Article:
2.2 Evaluation of Student Success in Large Enrollment Blended Learning

Tuesday, 25 January 2011: 1:45 PM
604 (Washington State Convention Center)
Sara T. Strey, University of Illinois at Urbana, Champaign, IL; and D. J. Charlevoix

This research examines the student learning outcomes of a large-enrollment class taught using a blended learning pedagogy at a large, public university. Our primary research question is: Can a blended learning format be implemented in a large-enrollment class such that students become self-directed learners, master course content, and develop personal skills that they would not gain in a traditional lecture course? We also critically explore the course instructor perceptions of the effectiveness of his teaching.

Our research compares learning outcomes for students enrolled in two sections of the same large-enrollment course taught using different pedagogy; one blended learning section and another in a traditional lecture-format. The course sections we examined had enrollments of between 100 and 350 students. Our work is unique in that few studies have focused on blended learning as a viable alternative to traditional lecture format large-enrollment courses at universities, in part because large-enrollment university courses are not naturally conducive to online instruction.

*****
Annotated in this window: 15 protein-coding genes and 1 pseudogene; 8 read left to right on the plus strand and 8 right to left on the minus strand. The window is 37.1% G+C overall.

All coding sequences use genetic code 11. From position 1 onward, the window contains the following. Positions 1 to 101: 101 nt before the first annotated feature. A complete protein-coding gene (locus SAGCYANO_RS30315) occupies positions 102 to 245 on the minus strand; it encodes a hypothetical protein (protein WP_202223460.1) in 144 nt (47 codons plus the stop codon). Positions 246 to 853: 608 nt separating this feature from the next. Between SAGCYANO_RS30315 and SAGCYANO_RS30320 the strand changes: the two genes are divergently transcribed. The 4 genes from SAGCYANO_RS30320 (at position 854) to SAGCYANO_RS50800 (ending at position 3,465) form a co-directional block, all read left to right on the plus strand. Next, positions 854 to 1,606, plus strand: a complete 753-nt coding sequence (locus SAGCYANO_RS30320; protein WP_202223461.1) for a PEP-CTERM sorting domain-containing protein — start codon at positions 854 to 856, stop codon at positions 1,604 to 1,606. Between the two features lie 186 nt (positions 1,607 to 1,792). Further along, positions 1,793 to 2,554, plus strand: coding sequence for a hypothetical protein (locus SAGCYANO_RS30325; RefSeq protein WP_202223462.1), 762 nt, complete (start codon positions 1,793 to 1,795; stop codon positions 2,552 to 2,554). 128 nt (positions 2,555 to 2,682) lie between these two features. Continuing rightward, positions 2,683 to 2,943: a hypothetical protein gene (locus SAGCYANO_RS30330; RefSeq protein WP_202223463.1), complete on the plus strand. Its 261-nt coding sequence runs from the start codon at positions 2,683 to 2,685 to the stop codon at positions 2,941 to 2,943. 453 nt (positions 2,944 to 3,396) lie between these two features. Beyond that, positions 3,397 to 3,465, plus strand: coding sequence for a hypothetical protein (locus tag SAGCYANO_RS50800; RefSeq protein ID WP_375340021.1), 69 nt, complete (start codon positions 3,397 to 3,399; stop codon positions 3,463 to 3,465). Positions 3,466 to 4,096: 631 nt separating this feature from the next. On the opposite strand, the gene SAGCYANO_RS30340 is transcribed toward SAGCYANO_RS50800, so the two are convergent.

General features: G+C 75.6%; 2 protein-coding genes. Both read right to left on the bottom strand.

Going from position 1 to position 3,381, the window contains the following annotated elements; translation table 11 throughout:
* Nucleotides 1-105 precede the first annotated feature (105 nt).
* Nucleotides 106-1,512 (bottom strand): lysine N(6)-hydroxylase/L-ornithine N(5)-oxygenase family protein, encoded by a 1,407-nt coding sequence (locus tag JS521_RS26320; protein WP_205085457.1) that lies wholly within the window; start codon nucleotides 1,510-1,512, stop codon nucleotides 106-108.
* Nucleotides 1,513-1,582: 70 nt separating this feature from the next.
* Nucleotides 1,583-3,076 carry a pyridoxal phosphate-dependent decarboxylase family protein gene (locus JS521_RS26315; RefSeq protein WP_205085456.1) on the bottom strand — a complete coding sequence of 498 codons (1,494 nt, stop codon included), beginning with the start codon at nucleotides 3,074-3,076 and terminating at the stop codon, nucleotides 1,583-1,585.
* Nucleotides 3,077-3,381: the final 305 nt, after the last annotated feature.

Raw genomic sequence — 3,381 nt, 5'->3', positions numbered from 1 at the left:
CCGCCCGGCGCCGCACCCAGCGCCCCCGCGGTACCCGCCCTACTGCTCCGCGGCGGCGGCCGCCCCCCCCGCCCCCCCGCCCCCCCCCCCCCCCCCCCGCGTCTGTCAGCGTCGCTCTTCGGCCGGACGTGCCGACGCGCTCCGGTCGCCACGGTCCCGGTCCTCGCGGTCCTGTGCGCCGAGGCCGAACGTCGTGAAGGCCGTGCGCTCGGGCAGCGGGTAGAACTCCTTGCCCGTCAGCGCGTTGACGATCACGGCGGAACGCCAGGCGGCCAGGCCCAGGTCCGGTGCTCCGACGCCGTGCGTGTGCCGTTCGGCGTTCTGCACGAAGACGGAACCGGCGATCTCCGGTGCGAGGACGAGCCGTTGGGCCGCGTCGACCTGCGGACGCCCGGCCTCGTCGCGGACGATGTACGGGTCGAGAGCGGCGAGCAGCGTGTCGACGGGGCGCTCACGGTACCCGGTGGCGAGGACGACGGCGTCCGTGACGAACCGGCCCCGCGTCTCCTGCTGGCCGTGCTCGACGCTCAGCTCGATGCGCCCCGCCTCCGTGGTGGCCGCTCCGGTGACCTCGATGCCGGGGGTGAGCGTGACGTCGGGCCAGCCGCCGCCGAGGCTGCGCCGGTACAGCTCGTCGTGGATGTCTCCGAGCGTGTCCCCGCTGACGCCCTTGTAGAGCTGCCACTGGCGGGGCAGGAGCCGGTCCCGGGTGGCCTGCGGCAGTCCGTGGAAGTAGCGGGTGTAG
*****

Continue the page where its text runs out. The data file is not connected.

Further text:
Standard human subjects approval processes were followed. Research methodology includes both quantitative and qualitative methods with student learning assessed through multiple evaluation metrics including a student survey (Participant Perception Indicator [PPI]), a focus group, a group project and final course grades. The presentation will present the highlights of a paper being submitted for publication in fall 2010.

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